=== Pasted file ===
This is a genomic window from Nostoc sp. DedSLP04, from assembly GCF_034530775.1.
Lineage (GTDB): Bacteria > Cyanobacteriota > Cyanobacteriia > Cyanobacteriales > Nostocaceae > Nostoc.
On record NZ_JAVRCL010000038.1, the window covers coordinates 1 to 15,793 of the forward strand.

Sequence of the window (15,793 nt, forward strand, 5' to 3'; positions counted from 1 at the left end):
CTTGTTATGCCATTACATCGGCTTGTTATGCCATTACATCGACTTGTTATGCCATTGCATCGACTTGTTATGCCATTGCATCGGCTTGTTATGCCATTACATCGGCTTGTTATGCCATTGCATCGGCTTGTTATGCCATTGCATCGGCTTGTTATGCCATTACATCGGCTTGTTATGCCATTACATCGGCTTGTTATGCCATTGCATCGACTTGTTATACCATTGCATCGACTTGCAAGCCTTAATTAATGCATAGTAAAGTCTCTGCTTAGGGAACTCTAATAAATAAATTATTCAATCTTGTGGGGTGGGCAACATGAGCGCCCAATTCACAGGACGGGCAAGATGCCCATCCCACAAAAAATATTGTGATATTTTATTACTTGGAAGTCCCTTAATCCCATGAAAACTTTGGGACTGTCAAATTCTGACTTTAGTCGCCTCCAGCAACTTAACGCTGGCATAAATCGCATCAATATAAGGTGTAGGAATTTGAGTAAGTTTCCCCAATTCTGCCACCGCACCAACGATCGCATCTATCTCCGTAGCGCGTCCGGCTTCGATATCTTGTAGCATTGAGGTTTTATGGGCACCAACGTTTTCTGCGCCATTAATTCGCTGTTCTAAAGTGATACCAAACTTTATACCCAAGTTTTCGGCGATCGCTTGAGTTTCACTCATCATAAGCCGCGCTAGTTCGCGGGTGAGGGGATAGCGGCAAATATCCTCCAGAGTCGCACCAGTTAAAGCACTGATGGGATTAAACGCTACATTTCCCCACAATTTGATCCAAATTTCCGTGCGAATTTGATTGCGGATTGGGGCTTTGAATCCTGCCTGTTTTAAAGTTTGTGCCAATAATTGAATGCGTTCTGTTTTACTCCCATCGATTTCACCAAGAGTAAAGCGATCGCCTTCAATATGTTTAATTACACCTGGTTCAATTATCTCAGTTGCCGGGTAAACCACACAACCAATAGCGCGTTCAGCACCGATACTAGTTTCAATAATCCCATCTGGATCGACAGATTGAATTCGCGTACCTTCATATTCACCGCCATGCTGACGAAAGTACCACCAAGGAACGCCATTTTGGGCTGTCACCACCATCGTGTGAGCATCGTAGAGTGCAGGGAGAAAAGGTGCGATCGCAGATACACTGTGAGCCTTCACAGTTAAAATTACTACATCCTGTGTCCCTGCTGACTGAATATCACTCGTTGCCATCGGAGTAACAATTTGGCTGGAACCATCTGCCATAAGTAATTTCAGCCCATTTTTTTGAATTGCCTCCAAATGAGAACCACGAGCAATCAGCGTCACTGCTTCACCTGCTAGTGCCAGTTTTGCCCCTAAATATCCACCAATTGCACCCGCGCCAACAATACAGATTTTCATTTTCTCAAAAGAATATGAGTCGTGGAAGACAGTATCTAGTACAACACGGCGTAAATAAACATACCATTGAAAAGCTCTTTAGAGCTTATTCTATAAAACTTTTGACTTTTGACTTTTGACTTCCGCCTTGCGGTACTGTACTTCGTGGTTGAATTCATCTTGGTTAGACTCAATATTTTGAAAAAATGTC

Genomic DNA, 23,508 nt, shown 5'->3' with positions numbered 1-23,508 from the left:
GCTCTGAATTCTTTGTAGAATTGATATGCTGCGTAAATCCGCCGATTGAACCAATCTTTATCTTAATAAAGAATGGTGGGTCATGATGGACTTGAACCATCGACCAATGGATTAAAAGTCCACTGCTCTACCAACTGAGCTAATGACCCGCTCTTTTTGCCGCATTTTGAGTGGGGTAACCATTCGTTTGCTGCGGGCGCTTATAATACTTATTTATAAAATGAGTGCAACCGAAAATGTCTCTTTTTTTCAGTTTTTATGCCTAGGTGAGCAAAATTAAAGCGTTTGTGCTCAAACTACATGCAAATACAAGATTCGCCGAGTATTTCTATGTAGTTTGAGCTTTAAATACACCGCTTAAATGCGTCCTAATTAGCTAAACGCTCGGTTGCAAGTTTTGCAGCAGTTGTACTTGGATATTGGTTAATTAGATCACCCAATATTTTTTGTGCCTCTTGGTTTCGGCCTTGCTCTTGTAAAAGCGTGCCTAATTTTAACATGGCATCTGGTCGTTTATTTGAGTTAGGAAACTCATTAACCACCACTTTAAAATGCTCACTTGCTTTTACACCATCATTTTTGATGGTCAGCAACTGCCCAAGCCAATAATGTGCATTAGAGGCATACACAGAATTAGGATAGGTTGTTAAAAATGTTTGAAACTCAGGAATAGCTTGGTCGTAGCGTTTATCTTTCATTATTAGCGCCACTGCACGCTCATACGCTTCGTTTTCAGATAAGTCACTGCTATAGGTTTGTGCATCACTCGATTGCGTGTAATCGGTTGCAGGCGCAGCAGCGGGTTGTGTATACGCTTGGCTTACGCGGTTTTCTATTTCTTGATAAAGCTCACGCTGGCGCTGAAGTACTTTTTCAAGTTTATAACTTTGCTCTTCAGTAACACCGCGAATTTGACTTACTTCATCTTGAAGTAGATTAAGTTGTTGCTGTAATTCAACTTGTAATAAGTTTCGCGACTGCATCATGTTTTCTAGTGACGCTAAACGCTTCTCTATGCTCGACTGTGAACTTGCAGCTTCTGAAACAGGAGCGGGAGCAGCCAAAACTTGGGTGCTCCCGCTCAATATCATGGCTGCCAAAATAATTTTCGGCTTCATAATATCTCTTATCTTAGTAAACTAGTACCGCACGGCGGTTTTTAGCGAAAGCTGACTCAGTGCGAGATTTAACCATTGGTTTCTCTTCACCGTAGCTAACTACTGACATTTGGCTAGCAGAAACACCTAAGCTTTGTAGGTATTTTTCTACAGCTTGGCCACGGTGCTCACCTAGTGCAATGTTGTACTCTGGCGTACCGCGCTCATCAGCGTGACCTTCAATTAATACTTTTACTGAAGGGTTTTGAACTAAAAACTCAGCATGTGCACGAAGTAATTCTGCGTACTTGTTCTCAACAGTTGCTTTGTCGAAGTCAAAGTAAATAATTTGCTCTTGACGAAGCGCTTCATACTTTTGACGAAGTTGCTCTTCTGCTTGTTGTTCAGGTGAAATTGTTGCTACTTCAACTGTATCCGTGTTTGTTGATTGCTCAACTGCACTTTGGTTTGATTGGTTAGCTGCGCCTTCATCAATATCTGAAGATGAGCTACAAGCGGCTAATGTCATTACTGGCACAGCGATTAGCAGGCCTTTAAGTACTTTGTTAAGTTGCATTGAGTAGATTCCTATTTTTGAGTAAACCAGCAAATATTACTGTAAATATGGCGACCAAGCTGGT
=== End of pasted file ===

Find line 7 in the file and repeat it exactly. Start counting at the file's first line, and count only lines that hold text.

GCTCTGAATTCTTTGTAGAATTGATATGCTGCGTAAATCCGCCGATTGAACCAATCTTTATCTTAATAAAGAATGGTGGGTCATGATGGACTTGAACCATCGACCAATGGATTAAAAGTCCACTGCTCTACCAACTGAGCTAATGACCCGCTCTTTTTGCCGCATTTTGAGTGGGGTAACCATTCGTTTGCTGCGGGCGCTTATAATACTTATTTATAAAATGAGTGCAACCGAAAATGTCTCTTTTTTTCAGTTTTTATGCCTAGGTGAGCAAAATTAAAGCGTTTGTGCTCAAACTACATGCAAATACAAGATTCGCCGAGTATTTCTATGTAGTTTGAGCTTTAAATACACCGCTTAAATGCGTCCTAATTAGCTAAACGCTCGGTTGCAAGTTTTGCAGCAGTTGTACTTGGATATTGGTTAATTAGATCACCCAATATTTTTTGTGCCTCTTGGTTTCGGCCTTGCTCTTGTAAAAGCGTGCCTAATTTTAACATGGCATCTGGTCGTTTATTTGAGTTAGGAAACTCATTAACCACCACTTTAAAATGCTCACTTGCTTTTACACCATCATTTTTGATGGTCAGCAACTGCCCAAGCCAATAATGTGCATTAGAGGCATACACAGAATTAGGATAGGTTGTTAAAAATGTTTGAAACTCAGGAATAGCTTGGTCGTAGCGTTTATCTTTCATTATTAGCGCCACTGCACGCTCATACGCTTCGTTTTCAGATAAGTCACTGCTATAGGTTTGTGCATCACTCGATTGCGTGTAATCGGTTGCAGGCGCAGCAGCGGGTTGTGTATACGCTTGGCTTACGCGGTTTTCTATTTCTTGATAAAGCTCACGCTGGCGCTGAAGTACTTTTTCAAGTTTATAACTTTGCTCTTCAGTAACACCGCGAATTTGACTTACTTCATCTTGAAGTAGATTAAGTTGTTGCTGTAATTCAACTTGTAATAAGTTTCGCGACTGCATCATGTTTTCTAGTGACGCTAAACGCTTCTCTATGCTCGACTGTGAACTTGCAGCTTCTGAAACAGGAGCGGGAGCAGCCAAAACTTGGGTGCTCCCGCTCAATATCATGGCTGCCAAAATAATTTTCGGCTTCATAATATCTCTTATCTTAGTAAACTAGTACCGCACGGCGGTTTTTAGCGAAAGCTGACTCAGTGCGAGATTTAACCATTGGTTTCTCTTCACCGTAGCTAACTACTGACATTTGGCTAGCAGAAACACCTAAGCTTTGTAGGTATTTTTCTACAGCTTGGCCACGGTGCTCACCTAGTGCAATGTTGTACTCTGGCGTACCGCGCTCATCAGCGTGACCTTCAATTAATACTTTTACTGAAGGGTTTTGAACTAAAAACTCAGCATGTGCACGAAGTAATTCTGCGTACTTGTTCTCAACAGTTGCTTTGTCGAAGTCAAAGTAAATAATTTGCTCTTGACGAAGCGCTTCATACTTTTGACGAAGTTGCTCTTCTGCTTGTTGTTCAGGTGAAATTGTTGCTACTTCAACTGTATCCGTGTTTGTTGATTGCTCAACTGCACTTTGGTTTGATTGGTTAGCTGCGCCTTCATCAATATCTGAAGATGAGCTACAAGCGGCTAATGTCATTACTGGCACAGCGATTAGCAGGCCTTTAAGTACTTTGTTAAGTTGCATTGAGTAGATTCCTATTTTTGAGTAAACCAGCAAATATTACTGTAAATATGGCGACCAAGCTGGT